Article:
Posts tagged ‘community’

The power of an audience

I know Brett Slatkin from my work on PubSubHubbub back in the day. Brett wrote a great post about why he has his own website. I think it’s an interesting discussion to have in a world where increasingly more content lives on third-party properties like Facebook, Twitter or Google Plus. Brett lists his reasons as being:

1. Having a home

When I want you to know something, I’m going to talk about it here. This is where you’ll be able to find me over time and space. This is my home. People in the neighborhood used to just drop by to see folks and catch up; this site serves the same purpose for me. It’s something we can depend on so we can always be in contact.

2. Expressing myself

This blog is a creative outlet for me. I designed how the pages look and choose the content in each post. If the site is ugly or hard to read it’s my fault, but I’m proud of it anyways. I like that readers get a feeling from my site that’s unique to me. I like that my content and how it’s conveyed are a single package that I’ve created myself.

3. Internet citizenship

We call it the “web” because our sites all interconnect with links. Hyperlinking is what gives the Internet its richness. Following links has helped me learn so much. So I want to give back. I want to cite others and be cited. I want to contribute to the web’s complexity. My own site lets me do that.

Each of his points resonate with me. But for me, there’s one reason that trumps them all: the power of an audience.

I remember showing Twitter to a friend in the early days. Like many people, he told me that he just didn’t get it. Why would anyone care what he was eating for lunch? Later in our conversation my friend mentioned that he was looking for a ticket to a sold-out event that evening. Being one to never pass up the opportunity to show off, I pulled out my phone and promised I’d have a ticket for him in 5 minutes. My Twitter followers came through for me and my friend got a first-hand demonstration of the power of having an audience. He signed up for Twitter that same night.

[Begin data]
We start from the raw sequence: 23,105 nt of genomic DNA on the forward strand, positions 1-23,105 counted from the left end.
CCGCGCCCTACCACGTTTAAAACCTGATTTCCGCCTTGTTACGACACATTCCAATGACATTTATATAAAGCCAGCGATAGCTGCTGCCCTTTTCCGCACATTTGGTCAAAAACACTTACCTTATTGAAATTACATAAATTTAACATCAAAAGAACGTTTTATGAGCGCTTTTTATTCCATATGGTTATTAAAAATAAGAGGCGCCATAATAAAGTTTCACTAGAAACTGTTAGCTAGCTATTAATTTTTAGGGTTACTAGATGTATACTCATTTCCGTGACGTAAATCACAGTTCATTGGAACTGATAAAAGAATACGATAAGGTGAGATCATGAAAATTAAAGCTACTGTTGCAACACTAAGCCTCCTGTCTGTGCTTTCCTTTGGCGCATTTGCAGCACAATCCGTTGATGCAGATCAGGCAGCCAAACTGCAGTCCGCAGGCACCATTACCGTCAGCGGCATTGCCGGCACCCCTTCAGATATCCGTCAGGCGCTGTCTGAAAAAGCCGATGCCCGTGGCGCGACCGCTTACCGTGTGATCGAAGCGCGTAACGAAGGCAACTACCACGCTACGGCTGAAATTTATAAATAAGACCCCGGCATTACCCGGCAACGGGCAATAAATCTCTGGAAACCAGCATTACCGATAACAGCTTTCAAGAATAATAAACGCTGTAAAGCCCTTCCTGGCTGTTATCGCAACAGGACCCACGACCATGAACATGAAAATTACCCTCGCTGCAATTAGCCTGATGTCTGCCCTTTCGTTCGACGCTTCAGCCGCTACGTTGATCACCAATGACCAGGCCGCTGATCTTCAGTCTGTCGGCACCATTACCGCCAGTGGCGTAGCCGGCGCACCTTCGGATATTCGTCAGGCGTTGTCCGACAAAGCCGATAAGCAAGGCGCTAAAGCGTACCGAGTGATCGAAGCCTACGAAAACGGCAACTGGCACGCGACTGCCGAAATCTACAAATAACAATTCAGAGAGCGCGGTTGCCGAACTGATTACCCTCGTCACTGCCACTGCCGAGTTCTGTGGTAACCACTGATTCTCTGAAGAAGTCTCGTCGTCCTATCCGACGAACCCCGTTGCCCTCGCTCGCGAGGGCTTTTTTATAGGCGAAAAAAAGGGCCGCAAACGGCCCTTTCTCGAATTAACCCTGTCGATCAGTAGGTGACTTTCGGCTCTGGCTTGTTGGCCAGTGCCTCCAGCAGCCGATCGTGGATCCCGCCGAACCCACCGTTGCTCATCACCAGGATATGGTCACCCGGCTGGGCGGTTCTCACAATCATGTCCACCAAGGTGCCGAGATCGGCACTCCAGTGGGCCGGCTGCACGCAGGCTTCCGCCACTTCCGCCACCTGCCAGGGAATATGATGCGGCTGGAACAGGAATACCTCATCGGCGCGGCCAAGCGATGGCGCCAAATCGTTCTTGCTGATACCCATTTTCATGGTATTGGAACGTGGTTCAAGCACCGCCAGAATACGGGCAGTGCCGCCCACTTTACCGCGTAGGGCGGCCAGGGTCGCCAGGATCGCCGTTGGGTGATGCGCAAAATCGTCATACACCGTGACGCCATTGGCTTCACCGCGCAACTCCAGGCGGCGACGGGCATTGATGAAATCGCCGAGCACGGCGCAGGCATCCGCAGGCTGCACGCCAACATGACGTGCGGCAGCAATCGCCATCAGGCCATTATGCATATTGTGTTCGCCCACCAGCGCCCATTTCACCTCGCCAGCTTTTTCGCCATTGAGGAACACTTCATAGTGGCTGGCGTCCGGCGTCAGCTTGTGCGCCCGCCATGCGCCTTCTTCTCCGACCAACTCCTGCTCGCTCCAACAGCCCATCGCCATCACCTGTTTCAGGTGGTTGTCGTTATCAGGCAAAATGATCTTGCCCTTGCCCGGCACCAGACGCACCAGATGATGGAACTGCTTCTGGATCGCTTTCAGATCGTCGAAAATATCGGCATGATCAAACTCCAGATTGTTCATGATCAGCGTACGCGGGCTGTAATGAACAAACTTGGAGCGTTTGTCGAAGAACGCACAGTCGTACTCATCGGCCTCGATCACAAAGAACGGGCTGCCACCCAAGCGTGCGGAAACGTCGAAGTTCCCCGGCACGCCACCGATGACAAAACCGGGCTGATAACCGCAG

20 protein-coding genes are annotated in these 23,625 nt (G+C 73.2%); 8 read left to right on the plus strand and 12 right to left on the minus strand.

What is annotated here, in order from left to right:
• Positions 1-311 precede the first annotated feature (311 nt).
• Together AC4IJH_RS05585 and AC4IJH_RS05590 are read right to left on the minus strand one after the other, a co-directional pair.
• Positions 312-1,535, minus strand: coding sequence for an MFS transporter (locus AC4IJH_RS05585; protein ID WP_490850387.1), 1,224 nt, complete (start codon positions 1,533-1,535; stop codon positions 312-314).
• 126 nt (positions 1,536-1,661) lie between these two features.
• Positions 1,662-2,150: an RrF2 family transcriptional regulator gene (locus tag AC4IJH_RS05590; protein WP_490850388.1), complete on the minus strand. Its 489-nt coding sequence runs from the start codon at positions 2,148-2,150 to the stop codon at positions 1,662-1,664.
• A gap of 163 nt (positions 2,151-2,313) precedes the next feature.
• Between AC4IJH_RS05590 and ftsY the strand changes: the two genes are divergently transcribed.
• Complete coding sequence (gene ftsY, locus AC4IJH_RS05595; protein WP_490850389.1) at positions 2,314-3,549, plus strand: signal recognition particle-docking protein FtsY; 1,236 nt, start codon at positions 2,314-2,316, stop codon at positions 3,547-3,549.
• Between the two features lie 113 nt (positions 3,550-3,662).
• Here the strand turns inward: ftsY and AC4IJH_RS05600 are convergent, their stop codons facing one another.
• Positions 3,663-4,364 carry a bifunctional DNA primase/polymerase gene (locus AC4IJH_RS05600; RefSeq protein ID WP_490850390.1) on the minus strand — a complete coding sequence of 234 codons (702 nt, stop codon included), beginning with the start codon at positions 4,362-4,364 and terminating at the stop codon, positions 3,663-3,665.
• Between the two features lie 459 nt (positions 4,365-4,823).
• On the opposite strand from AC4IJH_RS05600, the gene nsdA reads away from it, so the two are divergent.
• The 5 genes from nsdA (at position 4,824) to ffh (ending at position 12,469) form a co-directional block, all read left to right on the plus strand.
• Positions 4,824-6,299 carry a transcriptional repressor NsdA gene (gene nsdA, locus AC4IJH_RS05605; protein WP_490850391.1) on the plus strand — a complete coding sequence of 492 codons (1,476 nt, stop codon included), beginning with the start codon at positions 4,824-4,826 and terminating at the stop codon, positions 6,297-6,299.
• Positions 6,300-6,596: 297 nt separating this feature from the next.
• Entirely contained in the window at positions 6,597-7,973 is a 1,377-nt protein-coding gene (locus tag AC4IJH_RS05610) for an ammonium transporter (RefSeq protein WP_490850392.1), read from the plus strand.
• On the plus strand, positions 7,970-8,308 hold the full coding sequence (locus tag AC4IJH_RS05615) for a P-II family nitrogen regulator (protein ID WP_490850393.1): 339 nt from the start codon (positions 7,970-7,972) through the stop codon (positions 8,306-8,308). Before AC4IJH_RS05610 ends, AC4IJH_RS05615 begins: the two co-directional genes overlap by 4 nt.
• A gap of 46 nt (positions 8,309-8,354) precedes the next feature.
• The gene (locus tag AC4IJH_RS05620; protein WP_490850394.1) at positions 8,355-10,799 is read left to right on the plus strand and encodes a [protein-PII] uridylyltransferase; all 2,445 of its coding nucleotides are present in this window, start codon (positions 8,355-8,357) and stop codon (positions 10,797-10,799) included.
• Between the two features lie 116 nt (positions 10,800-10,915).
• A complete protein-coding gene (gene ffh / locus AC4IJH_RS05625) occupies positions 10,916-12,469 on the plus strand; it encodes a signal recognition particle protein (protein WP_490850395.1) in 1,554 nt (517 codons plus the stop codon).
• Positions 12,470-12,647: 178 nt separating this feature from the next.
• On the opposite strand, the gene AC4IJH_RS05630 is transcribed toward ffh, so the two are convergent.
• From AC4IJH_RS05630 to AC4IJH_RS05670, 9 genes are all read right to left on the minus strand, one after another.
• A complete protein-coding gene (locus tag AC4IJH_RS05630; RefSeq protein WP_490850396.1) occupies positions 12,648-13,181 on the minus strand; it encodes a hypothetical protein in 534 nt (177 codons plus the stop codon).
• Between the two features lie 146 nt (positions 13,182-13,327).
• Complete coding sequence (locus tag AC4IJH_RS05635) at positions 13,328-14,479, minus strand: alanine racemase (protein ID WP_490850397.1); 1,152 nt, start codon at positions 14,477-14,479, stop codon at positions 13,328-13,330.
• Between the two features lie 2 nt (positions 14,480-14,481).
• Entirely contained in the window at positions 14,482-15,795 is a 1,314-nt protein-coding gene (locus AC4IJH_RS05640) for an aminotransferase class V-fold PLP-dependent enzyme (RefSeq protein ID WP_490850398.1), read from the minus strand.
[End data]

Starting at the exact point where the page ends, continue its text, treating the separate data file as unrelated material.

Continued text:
The fact that Marissa Mayer, Mark Cuban and thousands of other people follow me on Twitter is really cool. So are the friends I have on Facebook. And the people who are subscribed to this blog. Having an audience is an incredibly valuable asset no matter where you build it. It blows my mind that almost half a million people have visited this site. I love the internet. It’s a way for ordinary people like me to have a voice in the world. I don’t take that for granted for a second. As always, thanks for listening and reading along. It means a lot.


Hey Josh, what are you doing now?

That’s the question I’ve been getting about 10 times a day lately.  It’s been 4 months since we shut down EventVue and my life has changed a lot since then.  I wanted to give a quick personal update to those of you who care about me and are interested.

After shutting down EventVue, Rob and I were immediately inundated with messages from friends and strangers alike.  I was blown away.  The outpouring of support was completely unexpected and I want to say “thanks” to everyone who reached out.  You reminded me once again how lucky I am to be a part of this community.

Next, I decided to take a month and travel around Australia and New Zealand.  The scenery was stunning and the trip gave me a much needed break.  It turns out startup life can be quite exhausting.  We’d been at it for 3 years and I was working 12 hours a day, 7 days a week right up to the end.  Going to the other side of the world gave me a much needed opportunity to clear my head.  It also reminded me that other things in life matter more than just working all the time.  I met a ton of great people and their nonchalant attitude towards their careers was pretty contagious.  I left for down under with the intention of figuring out my next startup or job, but over the month I was gone I felt every ounce of ambition drip out of me.  It was great.

After getting back to the States, I started wading through the dozens of job offers that had come in while I was gone.  I considered a few of them, but the month off left me with some serious commitment issues.  I knew I wasn’t ready to do another startup, but I could already feel that itch starting to come back.  The more I thought about it, the less it made sense for me to take another full time job.  I hated the idea of taking a full time job when there was still a high chance that I would just bail after a few months to do another startup .  As they say, you only get to leave Google once.